JUDGE AND JURY: Commission misses market forces in drinks for the ladies - The Equal Opportunities Commission will have won few friends with its dictate to nightclub owners to scrap ladies’ nights as this is an issue which should be left to public

’Guys like to go to night clubs where there are a lot of unattached girls, girls like to go to night clubs where they can get in free - seems like a pretty equal opportunity to me!’ One male view on the recent Equal Opportunities Commission crack down on ’ladies’ nights’.

’Guys like to go to night clubs where there are a lot of unattached

girls, girls like to go to night clubs where they can get in free -

seems like a pretty equal opportunity to me!’ One male view on the

recent Equal Opportunities Commission crack down on ’ladies’

nights’.



Following complaints fromover 100 disgruntled males, the commission has

written to clubs warning them that it is illegal to give anyone

preferential treatment on the basis of sex. This means an end to free or

cut-price entrance and drinks for ladies.



’Capturing hearts’ in terms of public opinion has never been achieved

with the sledgehammer approach, the mighty arm of the law or the issuing

of ultimatums. While it might be a fundamental principle of the

commission that men and women should receive equal treatment, is life

ever quite so black and white?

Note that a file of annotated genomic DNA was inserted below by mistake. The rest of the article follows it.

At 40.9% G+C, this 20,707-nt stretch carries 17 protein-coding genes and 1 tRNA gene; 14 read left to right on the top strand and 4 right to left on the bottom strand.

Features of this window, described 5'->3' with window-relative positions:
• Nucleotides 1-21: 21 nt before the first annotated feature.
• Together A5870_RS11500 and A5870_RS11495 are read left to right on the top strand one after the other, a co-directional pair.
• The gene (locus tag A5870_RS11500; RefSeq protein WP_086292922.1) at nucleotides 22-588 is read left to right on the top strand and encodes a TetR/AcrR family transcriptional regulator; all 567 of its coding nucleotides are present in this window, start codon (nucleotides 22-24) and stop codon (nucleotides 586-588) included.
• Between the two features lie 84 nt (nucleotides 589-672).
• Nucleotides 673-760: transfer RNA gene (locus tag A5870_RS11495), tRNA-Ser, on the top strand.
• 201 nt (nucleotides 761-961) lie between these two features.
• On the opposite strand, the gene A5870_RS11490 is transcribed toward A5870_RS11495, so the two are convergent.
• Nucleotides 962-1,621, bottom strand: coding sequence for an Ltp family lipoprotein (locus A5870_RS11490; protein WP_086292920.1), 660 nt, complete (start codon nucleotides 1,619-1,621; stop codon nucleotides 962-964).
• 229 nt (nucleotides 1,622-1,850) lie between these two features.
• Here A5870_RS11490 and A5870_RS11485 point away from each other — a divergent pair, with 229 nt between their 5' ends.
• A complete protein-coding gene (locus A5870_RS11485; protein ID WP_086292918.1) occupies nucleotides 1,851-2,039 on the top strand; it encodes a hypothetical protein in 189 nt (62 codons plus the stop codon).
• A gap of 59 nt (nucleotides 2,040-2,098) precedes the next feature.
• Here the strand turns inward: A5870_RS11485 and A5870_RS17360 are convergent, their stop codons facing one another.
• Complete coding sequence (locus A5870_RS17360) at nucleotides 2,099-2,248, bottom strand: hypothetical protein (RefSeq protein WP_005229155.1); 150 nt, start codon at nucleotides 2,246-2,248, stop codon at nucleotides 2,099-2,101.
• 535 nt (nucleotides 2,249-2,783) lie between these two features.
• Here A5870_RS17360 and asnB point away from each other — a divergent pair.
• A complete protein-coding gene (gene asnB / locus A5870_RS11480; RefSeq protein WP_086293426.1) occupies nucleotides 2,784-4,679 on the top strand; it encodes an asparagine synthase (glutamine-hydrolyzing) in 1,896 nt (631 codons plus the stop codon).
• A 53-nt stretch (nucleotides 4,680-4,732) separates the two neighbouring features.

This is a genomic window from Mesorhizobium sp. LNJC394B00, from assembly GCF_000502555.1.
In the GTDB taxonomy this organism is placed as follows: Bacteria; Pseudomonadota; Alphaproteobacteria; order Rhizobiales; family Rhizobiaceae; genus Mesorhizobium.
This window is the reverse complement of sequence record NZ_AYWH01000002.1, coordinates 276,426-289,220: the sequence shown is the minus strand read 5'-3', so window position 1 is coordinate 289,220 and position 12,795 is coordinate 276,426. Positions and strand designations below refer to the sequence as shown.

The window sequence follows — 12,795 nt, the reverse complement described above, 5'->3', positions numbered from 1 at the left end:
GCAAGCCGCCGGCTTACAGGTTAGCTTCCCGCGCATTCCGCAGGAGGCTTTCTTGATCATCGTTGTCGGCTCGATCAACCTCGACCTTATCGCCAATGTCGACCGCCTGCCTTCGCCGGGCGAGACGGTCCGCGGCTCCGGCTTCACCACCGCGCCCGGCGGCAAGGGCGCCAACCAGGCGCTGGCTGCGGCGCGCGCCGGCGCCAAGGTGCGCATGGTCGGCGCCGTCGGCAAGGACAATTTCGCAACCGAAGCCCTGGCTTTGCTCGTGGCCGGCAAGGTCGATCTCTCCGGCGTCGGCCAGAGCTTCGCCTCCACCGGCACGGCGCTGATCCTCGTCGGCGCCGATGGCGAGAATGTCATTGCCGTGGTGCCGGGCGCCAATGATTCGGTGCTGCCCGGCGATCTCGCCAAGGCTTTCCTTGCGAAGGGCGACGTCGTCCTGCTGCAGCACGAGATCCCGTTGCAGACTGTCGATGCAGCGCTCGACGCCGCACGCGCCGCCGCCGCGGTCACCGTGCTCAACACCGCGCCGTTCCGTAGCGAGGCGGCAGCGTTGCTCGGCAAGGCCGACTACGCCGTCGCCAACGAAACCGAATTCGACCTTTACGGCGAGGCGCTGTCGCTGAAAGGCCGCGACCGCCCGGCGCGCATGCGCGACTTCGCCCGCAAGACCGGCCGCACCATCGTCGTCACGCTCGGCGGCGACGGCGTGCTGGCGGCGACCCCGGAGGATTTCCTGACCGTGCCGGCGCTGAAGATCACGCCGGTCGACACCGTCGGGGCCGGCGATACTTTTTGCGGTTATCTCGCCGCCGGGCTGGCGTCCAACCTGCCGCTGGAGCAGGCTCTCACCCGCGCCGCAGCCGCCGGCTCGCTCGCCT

What woman doesn’t enjoy having a door opened for her, a seat given up

or a drink bought? Just because we are capable of doing these things

ourselves, do we need such issues handled in quite such a hard hitting

manner to ensure fair play?



Compare the heavy letter approach adopted by the commission to that of

the Mirror which campaigned to ’save the girls Big Night Out’ - no

prizes awarded for guessing who captured hearts here.



Targeting consumers is a basic marketing discipline. If the mid-week

night club market is predominantly male it makes sense to offer some

added value to attract the missing 18- 35-year old female element.

Money-off shampoo and conditioners in major multiple retailers,

depicting heads of long swaying tresses does not seem to be deemed

discriminatory. Nor it seems does targeting greying males 35 to 55 with

male specific hair colouring agents. Is female half price admission to

clubs really so very different?



While clubs with named DJs and expensive promotions attract a paying

gate others prefer to - as Peter Stringfellow says - ’keep laying down

my cloak for the girls to walk over’. Who’s right? Is it a matter of

fact?



Or is this an issue which would have been handled better with with the

velvet glove of swayed opinion rather than the heavy hand of the law?



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